Rev. Michael Daily, chair of FAFCC, said the services “wouldn’t be possible without the support we get from the Florida Legislature.”

“The return on investment of taxpayer dollars is astronomical and saves and improves the lives of hundreds of thousands of Floridians,” Daily said.

The Legislature last year funded $9.5 million worth of competitive grants. Administered by the Florida Department of Health, the grants went directly to the clinics, which serve 53 of Florida’s 67 counties.

FSU faculty member appointed to national welfare board

The director of the Florida Institute for Child Welfare at Florida State University will now consult and advise child welfare professionals across the country.

The University announced this week that Jessica Pryce would serve on the advisory board of the National Child Welfare Workforce Institute.

Consult and advise: FSU’s Jessica Pryce was tapped for the advisory board of the National Child Welfare Workforce Institute. Photo via FSU.

“Serving on the advisory board will be a wonderful opportunity to engage with other leaders from around the country while being at the forefront of workforce innovation,” Pryce said.

The Administration for Children and Families and the U.S. Department of Health and Human Serviceshe funds the board.

As a member, Pryce is among other things expected to aid in program design for curriculum modifications.

FSU Moot Court wins big

Two second-year Florida State University law school students recently won first place at the 2019 William B. Bryant-Luke C. Moore Civil Rights Moot Court Competition.

Carlos Gomez, from Tampa and Ryan Nicholas, of Gainesville, helped FSU best competitors from law schools at Georgetown, University of North Carolina, University of Virginia and William & Mary.

Moot point: Carlos Gomez and Ryan Nicholas from FSU won first place at this year’s civil-rights moot court competition in Washington D.C. Photo via FSU.

It marks the second time in three years FSU has won the competition, held this year at Howard University School of Law in Washington, D.C.

Rima Nathan, a 3L, was named the competition’s best orator. Coaching Gomez and Nicholas are FSU alumnus Karla Ellis, who practices in Tallahassee, and Jennifer LaVia, a clinical professor at FSU Law’s Veterans Legal Clinic.

The Florida State University College of Law Moot Court Team has won first place in the 2019 William B. Bryant-Luke C. Moore Civil Rights Moot Court Competition.

“Congratulations to our talented student advocates and their dedicated coaches,” said Dean Erin O’Connor. “This victory is another example of how Florida State law students excel on the national stage!”

Big Bend to … Aruba?

United Way of the Big Bend (UWBB) is raising money for a good cause by offering the chance to win a five-day stay in Aruba.

Island bound: United Way of the Big Bend is giving an opportunity to win a tropical vacation, all for a worthy cause.

The charitable organization will raffle up to 400 tickets at $50 apiece. The tropical vacation is valued at $4,000.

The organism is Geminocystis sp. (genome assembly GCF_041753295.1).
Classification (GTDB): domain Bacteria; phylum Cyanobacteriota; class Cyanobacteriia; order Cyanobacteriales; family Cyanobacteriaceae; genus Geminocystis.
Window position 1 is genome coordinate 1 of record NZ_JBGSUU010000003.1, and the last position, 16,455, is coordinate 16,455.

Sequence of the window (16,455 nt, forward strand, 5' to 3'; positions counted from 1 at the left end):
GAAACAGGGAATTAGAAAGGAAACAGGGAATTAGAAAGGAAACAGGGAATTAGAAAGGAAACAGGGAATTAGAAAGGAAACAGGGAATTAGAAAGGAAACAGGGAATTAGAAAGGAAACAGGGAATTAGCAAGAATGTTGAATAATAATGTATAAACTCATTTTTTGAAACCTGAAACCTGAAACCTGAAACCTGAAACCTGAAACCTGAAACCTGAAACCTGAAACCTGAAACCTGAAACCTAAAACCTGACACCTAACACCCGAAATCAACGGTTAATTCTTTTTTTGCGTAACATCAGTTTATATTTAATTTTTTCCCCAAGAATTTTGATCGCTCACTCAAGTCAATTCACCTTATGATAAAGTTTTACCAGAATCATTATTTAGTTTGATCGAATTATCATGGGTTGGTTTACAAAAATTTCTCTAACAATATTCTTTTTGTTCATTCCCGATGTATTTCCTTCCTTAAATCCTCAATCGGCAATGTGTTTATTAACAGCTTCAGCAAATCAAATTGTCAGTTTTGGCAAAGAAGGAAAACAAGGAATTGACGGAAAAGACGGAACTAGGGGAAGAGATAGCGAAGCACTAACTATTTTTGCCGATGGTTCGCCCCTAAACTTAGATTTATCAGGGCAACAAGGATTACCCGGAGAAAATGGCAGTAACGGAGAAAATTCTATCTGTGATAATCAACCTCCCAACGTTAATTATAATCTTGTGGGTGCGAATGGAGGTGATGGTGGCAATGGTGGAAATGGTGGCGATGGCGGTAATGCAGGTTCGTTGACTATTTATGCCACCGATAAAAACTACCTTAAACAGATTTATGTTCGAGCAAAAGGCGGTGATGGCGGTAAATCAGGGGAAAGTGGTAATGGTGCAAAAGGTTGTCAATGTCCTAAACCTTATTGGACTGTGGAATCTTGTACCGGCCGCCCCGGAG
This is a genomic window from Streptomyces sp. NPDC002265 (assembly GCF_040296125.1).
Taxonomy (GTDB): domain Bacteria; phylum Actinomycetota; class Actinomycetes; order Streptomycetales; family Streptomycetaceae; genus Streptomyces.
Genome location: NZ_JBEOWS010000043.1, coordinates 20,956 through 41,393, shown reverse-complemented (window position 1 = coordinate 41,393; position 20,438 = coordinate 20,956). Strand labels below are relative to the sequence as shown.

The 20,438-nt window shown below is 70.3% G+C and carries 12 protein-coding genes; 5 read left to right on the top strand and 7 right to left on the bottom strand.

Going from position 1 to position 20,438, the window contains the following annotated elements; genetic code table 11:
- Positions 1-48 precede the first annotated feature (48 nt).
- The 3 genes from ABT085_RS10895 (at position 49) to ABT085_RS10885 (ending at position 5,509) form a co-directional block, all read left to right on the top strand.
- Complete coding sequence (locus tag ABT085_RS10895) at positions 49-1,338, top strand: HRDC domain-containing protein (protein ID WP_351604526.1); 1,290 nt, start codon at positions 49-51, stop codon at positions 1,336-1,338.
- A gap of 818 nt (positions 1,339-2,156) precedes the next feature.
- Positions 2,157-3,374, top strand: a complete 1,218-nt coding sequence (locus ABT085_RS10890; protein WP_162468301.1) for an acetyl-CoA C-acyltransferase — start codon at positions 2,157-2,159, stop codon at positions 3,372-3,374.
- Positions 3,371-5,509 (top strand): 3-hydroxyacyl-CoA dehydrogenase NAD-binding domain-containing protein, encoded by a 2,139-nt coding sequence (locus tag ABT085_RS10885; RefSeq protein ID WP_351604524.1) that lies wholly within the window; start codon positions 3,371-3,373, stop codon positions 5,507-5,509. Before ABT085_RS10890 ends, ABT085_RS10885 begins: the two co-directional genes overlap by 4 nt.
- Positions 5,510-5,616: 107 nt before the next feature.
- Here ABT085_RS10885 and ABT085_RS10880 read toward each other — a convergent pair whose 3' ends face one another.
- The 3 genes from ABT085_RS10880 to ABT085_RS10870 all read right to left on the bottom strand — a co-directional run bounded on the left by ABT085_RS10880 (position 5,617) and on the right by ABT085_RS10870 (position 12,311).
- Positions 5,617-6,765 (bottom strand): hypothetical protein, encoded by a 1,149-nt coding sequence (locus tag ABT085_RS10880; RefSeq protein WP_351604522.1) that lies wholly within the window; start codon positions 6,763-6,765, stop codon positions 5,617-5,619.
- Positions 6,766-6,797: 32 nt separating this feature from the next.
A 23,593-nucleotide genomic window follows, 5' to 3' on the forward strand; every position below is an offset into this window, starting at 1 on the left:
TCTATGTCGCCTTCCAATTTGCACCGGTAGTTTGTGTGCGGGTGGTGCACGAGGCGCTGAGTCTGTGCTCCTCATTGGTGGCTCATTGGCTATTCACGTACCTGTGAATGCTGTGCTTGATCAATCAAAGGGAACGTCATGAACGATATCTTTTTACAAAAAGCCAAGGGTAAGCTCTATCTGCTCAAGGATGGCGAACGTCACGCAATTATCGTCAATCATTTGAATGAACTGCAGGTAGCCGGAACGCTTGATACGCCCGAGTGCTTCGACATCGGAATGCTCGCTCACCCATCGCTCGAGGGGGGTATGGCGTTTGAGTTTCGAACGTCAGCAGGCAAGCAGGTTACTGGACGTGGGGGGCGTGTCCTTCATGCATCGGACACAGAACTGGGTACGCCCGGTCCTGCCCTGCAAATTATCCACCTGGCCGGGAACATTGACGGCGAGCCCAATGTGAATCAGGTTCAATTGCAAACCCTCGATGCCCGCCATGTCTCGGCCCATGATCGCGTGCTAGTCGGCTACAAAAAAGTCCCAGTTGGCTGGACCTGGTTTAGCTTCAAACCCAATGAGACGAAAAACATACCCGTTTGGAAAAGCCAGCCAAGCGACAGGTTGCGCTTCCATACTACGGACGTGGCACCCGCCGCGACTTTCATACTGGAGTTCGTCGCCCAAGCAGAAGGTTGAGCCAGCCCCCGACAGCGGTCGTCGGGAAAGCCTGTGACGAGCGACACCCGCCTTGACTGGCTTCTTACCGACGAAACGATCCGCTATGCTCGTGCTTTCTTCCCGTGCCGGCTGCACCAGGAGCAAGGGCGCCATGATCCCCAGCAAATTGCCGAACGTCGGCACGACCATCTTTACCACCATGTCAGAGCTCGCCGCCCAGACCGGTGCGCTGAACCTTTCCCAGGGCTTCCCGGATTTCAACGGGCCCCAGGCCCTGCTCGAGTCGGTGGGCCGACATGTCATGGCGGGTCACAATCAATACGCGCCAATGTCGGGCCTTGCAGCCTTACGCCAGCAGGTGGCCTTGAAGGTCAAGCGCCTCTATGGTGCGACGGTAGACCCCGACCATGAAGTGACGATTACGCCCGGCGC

One winner will be selected Manchebo Beach Resort & Spa, located on Eagle Beach — the widest on the island.

The fundraiser will help UWBB finish out its 2018-19 campaign. A winner will be announced on March 14.

Tally program incentivizes development

Private investors who want to invest in economically distressed areas can potentially earn tax benefits.

A workshop next week will explain how Tallahassee and Leon investors stand to benefit from the program.

The event, created through a partnership between the Tallahassee-Leon County Office of Economic Vitality and Madison Street Strategies, will provide details on investing in “Opportunity Zones,” or economically blighted areas.

“Participants will learn about the vision for Tallahassee-Leon County’s eight Opportunity Zones and what local businesses, developers and investors can do to increase economic development for the community through investments in Opportunity Zones,” a news release said.

Expected are more than 100 local leaders, developers, investors and small-business owners. The event takes place March 14 at Bricks & Brass, a new event venue near Four Points by Sheraton.

Parking out, pot in? 

If at first you can’t build a five-story parking deck in Midtown; try, try to build a marijuana mega-dispensary instead.

The MedMen medical marijuana company now wants to build a retail site on the corner in midtown Tallahassee where neighbors shot down a plan to build a garage with retail space.

From parking to pot: A controversial parking lot site in Tallahassee could now become the next location of medical marijuana dispensary MedMen.

The Tallahassee Democrat reported the company’s interest this week.

“Gardiner & Theobold, a property consultant and construction firm representing MedMen, contacted the city of Tallahassee last year and was informed the business would be allowed at the 1126 Thomasville Road location,” the paper reported.

The EMO Family Trust owns the parcel. A representative did not respond to the paper’s questions about the proposed project.